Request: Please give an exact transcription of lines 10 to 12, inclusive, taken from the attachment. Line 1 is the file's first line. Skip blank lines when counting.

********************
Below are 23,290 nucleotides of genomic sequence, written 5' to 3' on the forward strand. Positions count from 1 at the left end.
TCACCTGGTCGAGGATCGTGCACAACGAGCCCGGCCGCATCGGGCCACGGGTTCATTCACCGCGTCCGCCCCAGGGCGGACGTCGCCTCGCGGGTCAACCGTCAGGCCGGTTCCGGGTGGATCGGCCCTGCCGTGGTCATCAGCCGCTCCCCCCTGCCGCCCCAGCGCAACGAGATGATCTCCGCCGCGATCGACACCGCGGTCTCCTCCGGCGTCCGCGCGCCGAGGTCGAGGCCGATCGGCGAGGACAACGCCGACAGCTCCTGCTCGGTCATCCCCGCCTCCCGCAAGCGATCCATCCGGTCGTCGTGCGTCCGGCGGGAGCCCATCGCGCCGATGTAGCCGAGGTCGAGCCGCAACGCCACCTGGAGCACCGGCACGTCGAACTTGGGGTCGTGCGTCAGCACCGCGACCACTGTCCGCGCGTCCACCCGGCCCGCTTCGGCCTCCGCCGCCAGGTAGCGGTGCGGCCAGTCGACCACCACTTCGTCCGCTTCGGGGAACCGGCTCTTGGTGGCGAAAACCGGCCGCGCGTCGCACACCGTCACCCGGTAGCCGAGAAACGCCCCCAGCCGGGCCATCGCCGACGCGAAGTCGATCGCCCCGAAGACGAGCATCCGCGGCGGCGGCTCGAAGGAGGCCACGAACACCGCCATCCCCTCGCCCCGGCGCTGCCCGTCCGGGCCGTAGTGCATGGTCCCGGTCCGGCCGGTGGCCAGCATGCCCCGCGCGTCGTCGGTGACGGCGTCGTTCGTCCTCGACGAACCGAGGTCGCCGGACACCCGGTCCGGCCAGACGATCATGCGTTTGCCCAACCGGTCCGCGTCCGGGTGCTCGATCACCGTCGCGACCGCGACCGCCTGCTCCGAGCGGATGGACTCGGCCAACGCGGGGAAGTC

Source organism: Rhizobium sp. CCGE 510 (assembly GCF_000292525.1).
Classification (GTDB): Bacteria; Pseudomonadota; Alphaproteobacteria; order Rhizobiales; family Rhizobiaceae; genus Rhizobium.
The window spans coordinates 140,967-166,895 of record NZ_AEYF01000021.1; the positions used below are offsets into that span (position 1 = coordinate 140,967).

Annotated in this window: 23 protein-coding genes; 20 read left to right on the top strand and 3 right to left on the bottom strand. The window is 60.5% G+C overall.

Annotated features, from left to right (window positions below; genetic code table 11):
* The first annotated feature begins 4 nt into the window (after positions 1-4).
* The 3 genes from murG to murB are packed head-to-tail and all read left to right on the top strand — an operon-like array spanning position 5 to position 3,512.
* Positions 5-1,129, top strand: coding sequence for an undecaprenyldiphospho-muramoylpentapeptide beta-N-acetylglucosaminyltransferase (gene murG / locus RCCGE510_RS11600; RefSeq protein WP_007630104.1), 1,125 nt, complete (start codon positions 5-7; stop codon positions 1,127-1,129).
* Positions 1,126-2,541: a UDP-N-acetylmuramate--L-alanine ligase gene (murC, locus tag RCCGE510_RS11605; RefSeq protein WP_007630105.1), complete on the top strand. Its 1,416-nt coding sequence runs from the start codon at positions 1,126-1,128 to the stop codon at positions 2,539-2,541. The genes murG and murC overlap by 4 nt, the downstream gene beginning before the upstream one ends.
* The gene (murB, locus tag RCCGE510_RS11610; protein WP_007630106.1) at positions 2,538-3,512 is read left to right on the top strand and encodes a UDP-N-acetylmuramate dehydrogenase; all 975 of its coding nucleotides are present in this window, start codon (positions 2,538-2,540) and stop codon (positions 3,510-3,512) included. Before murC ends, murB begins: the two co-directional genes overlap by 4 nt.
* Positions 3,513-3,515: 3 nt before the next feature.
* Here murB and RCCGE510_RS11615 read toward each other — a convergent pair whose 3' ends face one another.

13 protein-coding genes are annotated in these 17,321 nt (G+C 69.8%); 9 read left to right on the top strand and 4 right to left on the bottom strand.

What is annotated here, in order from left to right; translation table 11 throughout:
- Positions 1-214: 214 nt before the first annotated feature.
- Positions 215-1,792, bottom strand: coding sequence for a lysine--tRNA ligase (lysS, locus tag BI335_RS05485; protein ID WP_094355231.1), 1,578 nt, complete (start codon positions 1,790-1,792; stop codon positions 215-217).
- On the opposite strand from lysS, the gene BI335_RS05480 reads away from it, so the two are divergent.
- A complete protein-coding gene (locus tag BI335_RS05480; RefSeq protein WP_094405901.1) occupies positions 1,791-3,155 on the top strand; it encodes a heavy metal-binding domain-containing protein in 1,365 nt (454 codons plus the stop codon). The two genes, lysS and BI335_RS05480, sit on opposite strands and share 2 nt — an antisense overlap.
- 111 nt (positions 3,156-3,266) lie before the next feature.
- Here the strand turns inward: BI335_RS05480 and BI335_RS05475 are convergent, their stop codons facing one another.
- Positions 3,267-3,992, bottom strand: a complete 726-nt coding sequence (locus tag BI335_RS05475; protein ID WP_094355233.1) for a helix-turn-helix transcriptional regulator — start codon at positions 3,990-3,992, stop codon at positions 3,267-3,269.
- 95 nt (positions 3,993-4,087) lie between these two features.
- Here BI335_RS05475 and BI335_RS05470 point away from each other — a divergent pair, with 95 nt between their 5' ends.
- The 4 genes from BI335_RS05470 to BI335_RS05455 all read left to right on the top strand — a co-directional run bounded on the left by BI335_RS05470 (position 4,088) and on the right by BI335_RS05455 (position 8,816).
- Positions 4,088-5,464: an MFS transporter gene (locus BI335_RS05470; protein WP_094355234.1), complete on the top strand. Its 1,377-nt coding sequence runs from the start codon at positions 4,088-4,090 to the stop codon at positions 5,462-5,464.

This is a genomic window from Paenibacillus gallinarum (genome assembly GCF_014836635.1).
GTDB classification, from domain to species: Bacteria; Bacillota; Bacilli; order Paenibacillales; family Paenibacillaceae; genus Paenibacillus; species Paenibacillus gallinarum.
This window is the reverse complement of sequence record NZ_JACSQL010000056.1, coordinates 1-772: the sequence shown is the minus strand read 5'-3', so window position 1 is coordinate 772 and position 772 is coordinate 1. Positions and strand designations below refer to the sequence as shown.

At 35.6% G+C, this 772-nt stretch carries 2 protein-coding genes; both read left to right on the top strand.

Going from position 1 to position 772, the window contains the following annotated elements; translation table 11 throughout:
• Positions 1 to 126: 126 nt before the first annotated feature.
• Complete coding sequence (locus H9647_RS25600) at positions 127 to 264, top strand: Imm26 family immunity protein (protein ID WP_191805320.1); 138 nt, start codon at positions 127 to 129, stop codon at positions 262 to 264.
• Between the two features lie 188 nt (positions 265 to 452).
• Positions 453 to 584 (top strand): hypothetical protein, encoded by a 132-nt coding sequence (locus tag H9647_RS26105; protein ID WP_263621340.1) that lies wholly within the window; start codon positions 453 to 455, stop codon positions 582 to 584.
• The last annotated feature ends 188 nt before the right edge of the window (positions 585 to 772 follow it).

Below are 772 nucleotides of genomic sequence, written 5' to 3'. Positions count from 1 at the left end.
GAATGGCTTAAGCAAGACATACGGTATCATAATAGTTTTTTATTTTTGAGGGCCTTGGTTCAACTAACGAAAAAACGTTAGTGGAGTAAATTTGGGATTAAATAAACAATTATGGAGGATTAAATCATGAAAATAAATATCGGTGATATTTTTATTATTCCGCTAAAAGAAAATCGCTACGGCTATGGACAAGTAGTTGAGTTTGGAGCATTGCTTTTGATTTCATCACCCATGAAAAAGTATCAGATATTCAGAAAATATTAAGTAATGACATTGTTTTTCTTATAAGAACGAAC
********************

* Positions 5-1,129, top strand: coding sequence for an undecaprenyldiphospho-muramoylpentapeptide beta-N-acetylglucosaminyltransferase (gene murG / locus RCCGE510_RS11600; RefSeq protein WP_007630104.1), 1,125 nt, complete (start codon positions 5-7; stop codon positions 1,127-1,129).
* Positions 1,126-2,541: a UDP-N-acetylmuramate--L-alanine ligase gene (murC, locus tag RCCGE510_RS11605; RefSeq protein WP_007630105.1), complete on the top strand. Its 1,416-nt coding sequence runs from the start codon at positions 1,126-1,128 to the stop codon at positions 2,539-2,541. The genes murG and murC overlap by 4 nt, the downstream gene beginning before the upstream one ends.
* The gene (murB, locus tag RCCGE510_RS11610; protein WP_007630106.1) at positions 2,538-3,512 is read left to right on the top strand and encodes a UDP-N-acetylmuramate dehydrogenase; all 975 of its coding nucleotides are present in this window, start codon (positions 2,538-2,540) and stop codon (positions 3,510-3,512) included. Before murC ends, murB begins: the two co-directional genes overlap by 4 nt.